1. Joette Calabrese, HMC, CCH, RSHom(Na) says:

      I’ve learned its best to not try to convert the doctors. They simply won’t do it. Its in their DNA to have an aversion to competition.

  4. TrulyJen says:

    I believe there are homeopathic remedies to detox from x-rays, right?

    1. Joette Calabrese, HMC, CCH, RSHom(Na) says:

      Yes. Some use xray 30 while others depend on Nat mur 6x or Clac fluor 12x.

  5. Barbara says:

    Dear Joette,
    It is entirely possible that I do not understand the question posed above. I’ve not encountered previously the claim that “this form of homeopathy [the Banerji protocol] is more like allopathic medicine and can have unwanted side effects that may show years later or even just create energetic disharmony within the person.” Is it not true that classical homeopaths will seek a simillimum for chronic pathology but will also use acute remedies when needed (as long as the acute Rx is not inimical to the chronic Rx)? And also that there exists the potential for many homeopathic remedies to cause “side effects” (e.g., aggravation, suppression, etc.) when the selection and/or dosage is incorrect?
    It seems to me that this question/claim relates more to the issue of posology than the use of more than one remedy at a time. If I understand correctly that the Banerjis have developed a system of treatment based on diagnosis that is similar to allopathic medicine, their philosophy is offensive to classical homeopaths.
    So, my question is this: is it not possible to provide the desired results for any patient (cure, or amelioration) based on both their disease/diagnosis and constitution? In other words, is a synthesis possible, or must the homeopath choose one “philosophy” over another? It seems to me that homeopathy is both subtle and elegant, and that flexibility of choice is one of the hallmarks of grace in this practice of medicine.

    1. Joette Calabrese, HMC, CCH, RSHom(Na) says:

      Once you learn the Banerji Protocols, you ask yourself why you’d bother taking a classical case. If the method works, no need to go further. Instead, get on to the next person’s needs. As a classical homeopath myself for 28 years, having taught the 1st credit bearing course in New York State, living the life, talking the talk, I can tell you that this method is far more efficient and most importantly, reproducible.

      It is indeed more like allopathy in that we can use the pathology name instead of generals, modalities and specifics but it stops there. Classical homeopaths should not be offended…they should be delighted. If classical homeopaths are honest, they’ll admit that they use protocols every day. They just don’t share them with the public.
      Ask anyone of them what the protocol is for a breach birth. Ask them what they use for an injury. Protocol, protocol, protocol. The Banerjis have just taken it to such a high level that the classicals can’t image it could be that easy. it is.

      Why certainly its valuable to have classical experience for when differentials are needed, but until that time, 80% of the population responds favorably to the 1st protocol. GORGEOUS!

  6. Bernadette says:

    Interesting questions Barbara! I look forward to reading Joette’s answer. It seems to me that what Joette has been saying over and over though, is that CERTAINLY it is possible to get positive results using the classical constitutional method, but there is a lot more potential for failure, or for having it take a long time, since there are so many possible remedies to choose from that one might have to go through many incorrect remedies before landing on the correct one.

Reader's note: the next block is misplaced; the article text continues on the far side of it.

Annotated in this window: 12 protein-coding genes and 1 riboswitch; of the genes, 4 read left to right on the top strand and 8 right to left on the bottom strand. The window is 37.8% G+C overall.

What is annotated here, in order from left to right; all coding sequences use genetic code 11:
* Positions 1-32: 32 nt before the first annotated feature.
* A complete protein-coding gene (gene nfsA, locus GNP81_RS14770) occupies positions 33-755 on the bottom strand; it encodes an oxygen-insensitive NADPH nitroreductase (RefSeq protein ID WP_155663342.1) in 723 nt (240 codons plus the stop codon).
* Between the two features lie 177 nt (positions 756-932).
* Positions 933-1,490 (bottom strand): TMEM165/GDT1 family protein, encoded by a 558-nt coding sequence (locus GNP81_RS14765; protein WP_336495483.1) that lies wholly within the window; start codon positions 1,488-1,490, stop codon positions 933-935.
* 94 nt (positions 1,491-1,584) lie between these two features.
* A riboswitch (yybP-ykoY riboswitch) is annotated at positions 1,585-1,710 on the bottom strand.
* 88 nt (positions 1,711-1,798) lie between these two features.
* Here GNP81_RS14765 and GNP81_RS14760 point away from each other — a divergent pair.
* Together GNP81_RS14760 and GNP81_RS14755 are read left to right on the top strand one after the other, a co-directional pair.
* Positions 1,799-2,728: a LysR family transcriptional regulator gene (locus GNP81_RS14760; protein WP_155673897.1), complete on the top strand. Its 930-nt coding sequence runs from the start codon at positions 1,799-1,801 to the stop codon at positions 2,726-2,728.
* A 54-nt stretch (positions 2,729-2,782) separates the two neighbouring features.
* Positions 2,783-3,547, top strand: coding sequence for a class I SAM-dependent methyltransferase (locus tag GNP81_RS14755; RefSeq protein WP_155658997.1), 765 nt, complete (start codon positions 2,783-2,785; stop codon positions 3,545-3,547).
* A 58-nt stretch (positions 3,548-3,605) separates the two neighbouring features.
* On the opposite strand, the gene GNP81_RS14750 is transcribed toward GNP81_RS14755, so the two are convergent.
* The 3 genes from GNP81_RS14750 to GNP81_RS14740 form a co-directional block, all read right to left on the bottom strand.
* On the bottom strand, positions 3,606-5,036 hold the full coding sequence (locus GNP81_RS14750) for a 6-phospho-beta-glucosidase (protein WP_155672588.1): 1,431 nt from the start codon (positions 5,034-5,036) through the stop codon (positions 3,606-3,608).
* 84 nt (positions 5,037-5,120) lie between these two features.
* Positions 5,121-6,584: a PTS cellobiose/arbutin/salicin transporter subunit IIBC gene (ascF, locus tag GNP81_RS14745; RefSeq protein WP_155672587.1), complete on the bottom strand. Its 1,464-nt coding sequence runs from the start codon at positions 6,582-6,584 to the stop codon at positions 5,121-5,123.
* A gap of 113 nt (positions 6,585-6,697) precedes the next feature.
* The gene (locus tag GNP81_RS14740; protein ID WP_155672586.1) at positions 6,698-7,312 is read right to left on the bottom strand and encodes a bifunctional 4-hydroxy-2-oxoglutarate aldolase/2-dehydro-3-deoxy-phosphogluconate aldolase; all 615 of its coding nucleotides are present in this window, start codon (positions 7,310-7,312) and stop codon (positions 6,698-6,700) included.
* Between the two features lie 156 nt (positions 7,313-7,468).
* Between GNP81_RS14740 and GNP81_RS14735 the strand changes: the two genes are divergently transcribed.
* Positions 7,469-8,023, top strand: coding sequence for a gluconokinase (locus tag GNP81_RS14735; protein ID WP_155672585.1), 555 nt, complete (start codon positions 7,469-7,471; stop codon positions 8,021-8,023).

It seems to me that what Joette is saying is that after many years of getting GOOD results, or even VERY GOOD results using the classical methods, she is now pleased to be seeing EXCELLENT results using the Banerji method. And that these excellent results are being achieved faster.

    One can’t really argue with clear results, especially when suffering individuals are a part of the picture. Philosophy and theory are all well and good, but when one is in pain, or being driven crazy by itching, generally it is clear and obvious results that one really cares about, the faster the better.

    So I don’t believe that Joette has ever said that the classical method is “wrong” or that one has to choose one method or the other. But reading Joette’s writing over the years, it has always been obvious to me that she is pretty practical and results-focussed. I am happy that she is willing to share with the public the methods that she sees achieving the best results, rather than keeping them secret and mysterious in order to make herself look better or to avoid controversy.

  7. Amelia says:

    Hi Joette
    I live in India and had never heard of the Banerjee protocols .Thank you for educating me .Have you heard of Homeopath Praful Vijayakar ?He uses embryonic origin of the tissue affected as the basis for prescribing .I am not a homeopath I am a dentist and I find Homeopathy fascinating but extremely subjective and complicated .what percentage of cases fail to respond to homeopathy in your experience ?

    Thanks and Regards

    1. Joette Calabrese, HMC, CCH, RSHom(Na) says:

      Your point regarding subjectivity is precisely why I am a proponent of the Banerji Protocol. I’ve found that moving from classical to this practical method has increased my results substantially. I haven’t measured it, but I’d estimate by about 40%. Equally as important are the results that my students and readers of this blog are enjoying by employing this method. The complexity is removed by addressing not what is perceived by the practitioner, but by the application of a subjective method with reproducible results simply because it is pathology specific. For example, as a dentist you’d be benefited by knowing that pain after extraction is met by Hypericum and Arnica. This is specific to the procedure and not complicated nor subjective.

      I’m not familiar with Dr. Vijayakar.

      1. Amelia says: